Background: Although consensus exists that malaria in pregnancy (MiP) increases the risk of malaria in infancy, and eventually nonmalarial fevers (NMFs), there is a lack of conclusive evidence of benefits of MiP preventive strategies in infants.
Methods: In Burkina Faso, a birth cohort study was nested to a clinical trial assessing the effectiveness of a community-based scheduled screening and treatment of malaria in combination with intermittent preventive treatment with sulfadoxine-pyrimethamine (CSST/IPTp-SP) to prevent placental malaria. Clinical episodes and asymptomatic infections were monitored over 1 year of follow-up to compare the effect of CSST/IPTp-SP and standard IPTp-SP on malaria and NMFs.
Results: Infants born during low-transmission season from mothers receiving CSST/IPTp-SP had a 26% decreased risk of experiencing a first clinical episode (hazard ratio, 0.74 [95% confidence interval, .55-0.99]; P = .047). CSST/IPTp-SP interacted with birth season and gravidity to reduce the incidence of NMFs. No significant effects of CSST/IPTp-SP on the incidence of clinical episodes, parasite density, and Plasmodium falciparum infections were observed.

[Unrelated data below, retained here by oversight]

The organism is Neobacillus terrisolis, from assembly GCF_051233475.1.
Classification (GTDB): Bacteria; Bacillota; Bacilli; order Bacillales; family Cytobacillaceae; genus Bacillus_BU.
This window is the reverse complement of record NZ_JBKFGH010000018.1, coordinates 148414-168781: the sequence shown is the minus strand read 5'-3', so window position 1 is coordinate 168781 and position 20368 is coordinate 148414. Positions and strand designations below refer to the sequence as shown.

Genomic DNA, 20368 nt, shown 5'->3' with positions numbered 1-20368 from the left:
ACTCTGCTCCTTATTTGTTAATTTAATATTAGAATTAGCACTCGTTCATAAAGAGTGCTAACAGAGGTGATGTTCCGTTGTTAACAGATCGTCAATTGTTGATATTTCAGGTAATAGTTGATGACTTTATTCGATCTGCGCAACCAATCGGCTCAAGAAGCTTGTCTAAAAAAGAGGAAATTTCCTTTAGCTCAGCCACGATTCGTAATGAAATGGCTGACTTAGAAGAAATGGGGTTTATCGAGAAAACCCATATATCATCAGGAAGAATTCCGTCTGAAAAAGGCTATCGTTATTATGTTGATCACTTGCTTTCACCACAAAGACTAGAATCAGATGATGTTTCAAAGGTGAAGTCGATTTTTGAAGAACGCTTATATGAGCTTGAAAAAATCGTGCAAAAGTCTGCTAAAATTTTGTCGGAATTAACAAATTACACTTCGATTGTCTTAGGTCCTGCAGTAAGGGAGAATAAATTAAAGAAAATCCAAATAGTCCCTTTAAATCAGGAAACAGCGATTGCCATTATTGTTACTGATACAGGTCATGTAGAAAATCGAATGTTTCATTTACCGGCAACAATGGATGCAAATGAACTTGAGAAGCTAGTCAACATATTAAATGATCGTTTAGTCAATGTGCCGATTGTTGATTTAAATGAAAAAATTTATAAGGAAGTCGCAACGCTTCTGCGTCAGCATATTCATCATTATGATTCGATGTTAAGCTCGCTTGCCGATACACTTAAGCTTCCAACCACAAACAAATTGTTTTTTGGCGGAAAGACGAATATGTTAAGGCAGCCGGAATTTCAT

Conclusions: Our findings indicate that CSST/IPTp-SP strategy may provide additional protection against both malaria and NMFs in infants during the first year of life, and suggest that malaria control interventions during pregnancy could have long-term benefits in infants.
- Journal Article